I had been spending a fair amount of time reporting from the Caribbean when Hurricane Katrina devastated New Orleans in August 2005. Making my way to the Crescent City from Kingston, Jamaica, I arrived to see US troops stationed outside the Harrah’s casino, as mostly black people were plucked from trees and roofs, and bodies floated down main streets and started decomposing in houses.
It wasn’t just the levees that had been breached but the facade of a First World nation: one of the United States’ most celebrated cities appeared like Port-au-Prince, only with skyscrapers.
The hurricane had not created the inequalities of race and class so evident in the aftermath; it had simply laid them bare. When Katrina struck more than 44 per cent of New Orleans residents were functionally illiterate; close to one in three African Americans in Louisiana lived in poverty; rates of black infant mortality in the state were worse than infant mortality in Sri Lanka, and black male life expectancy was the same as that for men in Kyrgyzstan. African Americans were less likely to leave town before the storm came because they were less likely to have cars or cash. As thousands of people, most of them black, flocked to the convention centre, in search of shelter and sustenance, the head of the Federal Emergency Management Agency, Michael Brown, said, “We’re seeing people that we didn’t know exist.” (Read more)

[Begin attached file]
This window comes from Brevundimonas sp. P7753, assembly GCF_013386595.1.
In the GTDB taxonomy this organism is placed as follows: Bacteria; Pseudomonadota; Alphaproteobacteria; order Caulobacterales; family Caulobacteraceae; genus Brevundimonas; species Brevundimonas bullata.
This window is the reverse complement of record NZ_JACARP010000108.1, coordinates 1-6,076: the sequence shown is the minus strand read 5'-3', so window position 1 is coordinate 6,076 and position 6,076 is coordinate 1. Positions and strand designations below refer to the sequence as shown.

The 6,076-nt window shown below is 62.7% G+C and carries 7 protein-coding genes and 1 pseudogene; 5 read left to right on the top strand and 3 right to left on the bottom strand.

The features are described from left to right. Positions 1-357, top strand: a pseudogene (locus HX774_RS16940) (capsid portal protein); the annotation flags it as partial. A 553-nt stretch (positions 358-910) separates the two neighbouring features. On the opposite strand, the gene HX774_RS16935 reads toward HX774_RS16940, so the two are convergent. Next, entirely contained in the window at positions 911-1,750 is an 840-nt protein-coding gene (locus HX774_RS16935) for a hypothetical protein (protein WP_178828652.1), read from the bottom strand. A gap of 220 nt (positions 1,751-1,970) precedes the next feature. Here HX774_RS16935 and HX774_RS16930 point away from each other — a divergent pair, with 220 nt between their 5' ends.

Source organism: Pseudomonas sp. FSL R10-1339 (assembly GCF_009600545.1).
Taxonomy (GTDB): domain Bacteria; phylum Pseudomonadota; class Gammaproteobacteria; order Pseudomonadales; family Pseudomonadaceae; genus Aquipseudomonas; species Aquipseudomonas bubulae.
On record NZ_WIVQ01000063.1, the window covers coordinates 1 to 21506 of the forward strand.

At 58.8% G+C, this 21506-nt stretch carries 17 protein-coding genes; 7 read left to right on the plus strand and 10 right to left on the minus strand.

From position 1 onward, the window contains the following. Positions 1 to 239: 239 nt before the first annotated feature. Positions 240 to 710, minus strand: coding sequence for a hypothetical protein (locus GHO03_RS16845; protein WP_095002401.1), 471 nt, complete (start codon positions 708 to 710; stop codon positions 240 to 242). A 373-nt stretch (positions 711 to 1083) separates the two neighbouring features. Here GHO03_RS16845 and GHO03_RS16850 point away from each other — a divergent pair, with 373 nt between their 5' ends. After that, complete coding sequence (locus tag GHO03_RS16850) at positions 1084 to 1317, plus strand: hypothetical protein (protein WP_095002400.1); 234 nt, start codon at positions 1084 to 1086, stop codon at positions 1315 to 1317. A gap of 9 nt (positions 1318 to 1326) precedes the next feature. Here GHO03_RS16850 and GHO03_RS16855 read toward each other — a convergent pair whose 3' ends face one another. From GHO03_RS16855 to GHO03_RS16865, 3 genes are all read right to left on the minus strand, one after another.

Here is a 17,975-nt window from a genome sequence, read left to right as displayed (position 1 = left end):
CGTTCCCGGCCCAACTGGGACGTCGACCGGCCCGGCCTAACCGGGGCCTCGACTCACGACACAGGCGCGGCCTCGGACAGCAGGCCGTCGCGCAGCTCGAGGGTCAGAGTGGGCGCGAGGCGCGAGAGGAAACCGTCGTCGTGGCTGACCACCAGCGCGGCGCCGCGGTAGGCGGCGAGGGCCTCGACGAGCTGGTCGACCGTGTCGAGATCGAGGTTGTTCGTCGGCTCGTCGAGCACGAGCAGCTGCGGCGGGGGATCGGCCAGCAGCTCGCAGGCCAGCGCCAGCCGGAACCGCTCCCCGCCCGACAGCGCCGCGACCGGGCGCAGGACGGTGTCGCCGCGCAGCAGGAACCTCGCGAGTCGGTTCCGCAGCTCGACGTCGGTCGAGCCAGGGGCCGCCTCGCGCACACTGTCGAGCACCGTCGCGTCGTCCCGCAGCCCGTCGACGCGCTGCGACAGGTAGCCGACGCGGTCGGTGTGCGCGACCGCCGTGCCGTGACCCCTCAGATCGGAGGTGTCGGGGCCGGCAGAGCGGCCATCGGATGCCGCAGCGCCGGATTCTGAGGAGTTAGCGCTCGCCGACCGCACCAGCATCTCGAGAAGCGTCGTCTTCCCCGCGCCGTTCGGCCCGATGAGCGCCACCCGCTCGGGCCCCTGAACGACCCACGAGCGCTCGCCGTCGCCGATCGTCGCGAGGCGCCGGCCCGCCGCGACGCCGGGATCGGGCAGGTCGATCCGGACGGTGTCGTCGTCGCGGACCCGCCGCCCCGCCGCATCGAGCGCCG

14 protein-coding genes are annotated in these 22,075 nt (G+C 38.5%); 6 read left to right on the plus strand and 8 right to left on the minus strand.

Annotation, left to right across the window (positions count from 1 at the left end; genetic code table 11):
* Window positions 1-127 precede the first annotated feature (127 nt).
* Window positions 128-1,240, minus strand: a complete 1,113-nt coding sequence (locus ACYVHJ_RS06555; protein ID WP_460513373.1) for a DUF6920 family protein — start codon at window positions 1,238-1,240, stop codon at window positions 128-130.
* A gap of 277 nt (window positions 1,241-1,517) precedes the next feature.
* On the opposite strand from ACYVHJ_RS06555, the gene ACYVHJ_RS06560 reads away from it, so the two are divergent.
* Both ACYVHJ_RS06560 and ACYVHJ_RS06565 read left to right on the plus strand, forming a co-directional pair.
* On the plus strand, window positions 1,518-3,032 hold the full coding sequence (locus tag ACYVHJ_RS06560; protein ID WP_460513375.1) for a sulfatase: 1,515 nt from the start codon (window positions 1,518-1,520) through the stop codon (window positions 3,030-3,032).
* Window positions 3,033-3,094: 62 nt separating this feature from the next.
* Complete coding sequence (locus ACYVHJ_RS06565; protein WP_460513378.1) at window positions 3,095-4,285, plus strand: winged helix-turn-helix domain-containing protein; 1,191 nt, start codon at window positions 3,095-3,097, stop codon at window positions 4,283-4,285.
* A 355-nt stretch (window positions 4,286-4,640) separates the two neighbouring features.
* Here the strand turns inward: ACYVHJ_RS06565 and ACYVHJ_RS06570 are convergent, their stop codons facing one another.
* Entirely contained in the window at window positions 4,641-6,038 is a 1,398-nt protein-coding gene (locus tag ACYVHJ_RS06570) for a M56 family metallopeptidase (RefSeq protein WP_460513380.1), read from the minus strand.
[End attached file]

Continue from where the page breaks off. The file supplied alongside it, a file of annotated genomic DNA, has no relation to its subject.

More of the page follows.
On a cold march afternoon in 1949, Wolfgang Leonhard slipped out of the East German Communist Party Secretariat, hurried home, packed what few warm clothes he could fit into a small briefcase, and then walked to a telephone box to call his mother. “My article will be finished this evening,” he told her. That was the code they had agreed on in advance. It meant that he was escaping the country, at great risk to his life.
Though only 28 years old at the time, Leonhard stood at the pinnacle of the new East German elite. The son of German Communists, he had been educated in the Soviet Union, trained in special schools during the war, and brought back to Berlin from Moscow in May 1945, on the same airplane that carried Walter Ulbricht, the leader of what would soon become the East German Communist Party. Leonhard was put on a team charged with re‑creating Berlin’s city government. (Read more)
These represent only the most recent episode in a long global history of black protest and activism against anti-black violence. Throughout the last century, the United States has projected itself as a global leader of liberty, democracy and freedom. But on questions of race, America has consistently been on the wrong side of history — and the world has noticed. (Read more)
Kevin M. Kruse